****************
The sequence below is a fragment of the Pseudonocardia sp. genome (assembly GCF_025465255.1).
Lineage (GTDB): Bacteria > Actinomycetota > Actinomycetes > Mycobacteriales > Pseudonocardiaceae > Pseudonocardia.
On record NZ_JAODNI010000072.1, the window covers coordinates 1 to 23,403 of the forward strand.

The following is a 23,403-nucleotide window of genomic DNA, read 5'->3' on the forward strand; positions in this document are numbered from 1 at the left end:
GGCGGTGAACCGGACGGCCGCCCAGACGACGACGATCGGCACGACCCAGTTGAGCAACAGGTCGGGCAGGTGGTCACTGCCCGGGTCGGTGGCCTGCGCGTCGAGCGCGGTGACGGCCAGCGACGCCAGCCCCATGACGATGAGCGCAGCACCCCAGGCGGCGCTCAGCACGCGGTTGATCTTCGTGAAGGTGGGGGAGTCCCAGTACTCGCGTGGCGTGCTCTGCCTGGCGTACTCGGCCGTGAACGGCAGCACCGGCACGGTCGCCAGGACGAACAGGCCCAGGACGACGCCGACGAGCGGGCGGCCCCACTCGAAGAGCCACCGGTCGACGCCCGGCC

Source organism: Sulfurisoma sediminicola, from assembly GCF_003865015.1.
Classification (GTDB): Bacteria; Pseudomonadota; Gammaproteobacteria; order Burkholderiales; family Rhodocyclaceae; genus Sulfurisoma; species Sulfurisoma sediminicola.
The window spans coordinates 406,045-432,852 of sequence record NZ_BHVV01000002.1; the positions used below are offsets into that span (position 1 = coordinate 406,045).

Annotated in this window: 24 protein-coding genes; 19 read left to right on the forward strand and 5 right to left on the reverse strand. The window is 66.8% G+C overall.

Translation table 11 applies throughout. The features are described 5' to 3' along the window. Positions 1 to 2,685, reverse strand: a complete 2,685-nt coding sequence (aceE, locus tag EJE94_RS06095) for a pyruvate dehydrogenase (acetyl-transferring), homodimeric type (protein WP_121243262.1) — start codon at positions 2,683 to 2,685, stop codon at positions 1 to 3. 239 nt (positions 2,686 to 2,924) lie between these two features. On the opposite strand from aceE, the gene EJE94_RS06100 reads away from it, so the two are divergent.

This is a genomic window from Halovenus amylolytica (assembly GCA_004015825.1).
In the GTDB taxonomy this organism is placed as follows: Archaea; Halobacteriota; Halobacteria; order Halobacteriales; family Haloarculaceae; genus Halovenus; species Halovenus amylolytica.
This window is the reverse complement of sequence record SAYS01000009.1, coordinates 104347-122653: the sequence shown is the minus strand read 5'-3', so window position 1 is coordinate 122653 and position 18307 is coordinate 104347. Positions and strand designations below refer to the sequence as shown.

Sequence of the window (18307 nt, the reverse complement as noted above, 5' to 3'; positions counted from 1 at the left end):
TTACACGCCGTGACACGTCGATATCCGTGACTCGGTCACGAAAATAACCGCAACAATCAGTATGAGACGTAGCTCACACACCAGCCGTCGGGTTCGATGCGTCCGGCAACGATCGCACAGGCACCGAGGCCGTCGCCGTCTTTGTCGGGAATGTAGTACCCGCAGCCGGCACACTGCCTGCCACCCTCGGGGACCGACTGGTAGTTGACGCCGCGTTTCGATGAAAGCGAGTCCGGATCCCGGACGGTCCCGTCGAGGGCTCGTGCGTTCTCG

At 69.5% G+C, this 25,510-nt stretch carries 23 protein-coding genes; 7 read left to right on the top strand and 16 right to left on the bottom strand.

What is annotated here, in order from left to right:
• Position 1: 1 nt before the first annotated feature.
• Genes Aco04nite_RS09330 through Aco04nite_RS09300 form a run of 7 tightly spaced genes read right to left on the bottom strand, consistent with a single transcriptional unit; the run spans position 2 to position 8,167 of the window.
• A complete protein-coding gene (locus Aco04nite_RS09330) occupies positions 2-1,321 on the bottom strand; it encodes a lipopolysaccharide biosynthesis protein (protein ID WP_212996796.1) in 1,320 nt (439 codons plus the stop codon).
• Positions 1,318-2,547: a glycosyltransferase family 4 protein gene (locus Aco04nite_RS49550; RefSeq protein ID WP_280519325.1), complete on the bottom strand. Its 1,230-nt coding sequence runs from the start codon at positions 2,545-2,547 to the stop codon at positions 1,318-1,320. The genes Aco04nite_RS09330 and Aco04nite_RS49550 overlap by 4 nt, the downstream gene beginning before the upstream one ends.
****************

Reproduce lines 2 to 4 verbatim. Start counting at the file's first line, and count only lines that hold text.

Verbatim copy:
Lineage (GTDB): Bacteria > Actinomycetota > Actinomycetes > Mycobacteriales > Pseudonocardiaceae > Pseudonocardia.
On record NZ_JAODNI010000072.1, the window covers coordinates 1 to 23,403 of the forward strand.

The following is a 23,403-nucleotide window of genomic DNA, read 5'->3' on the forward strand; positions in this document are numbered from 1 at the left end: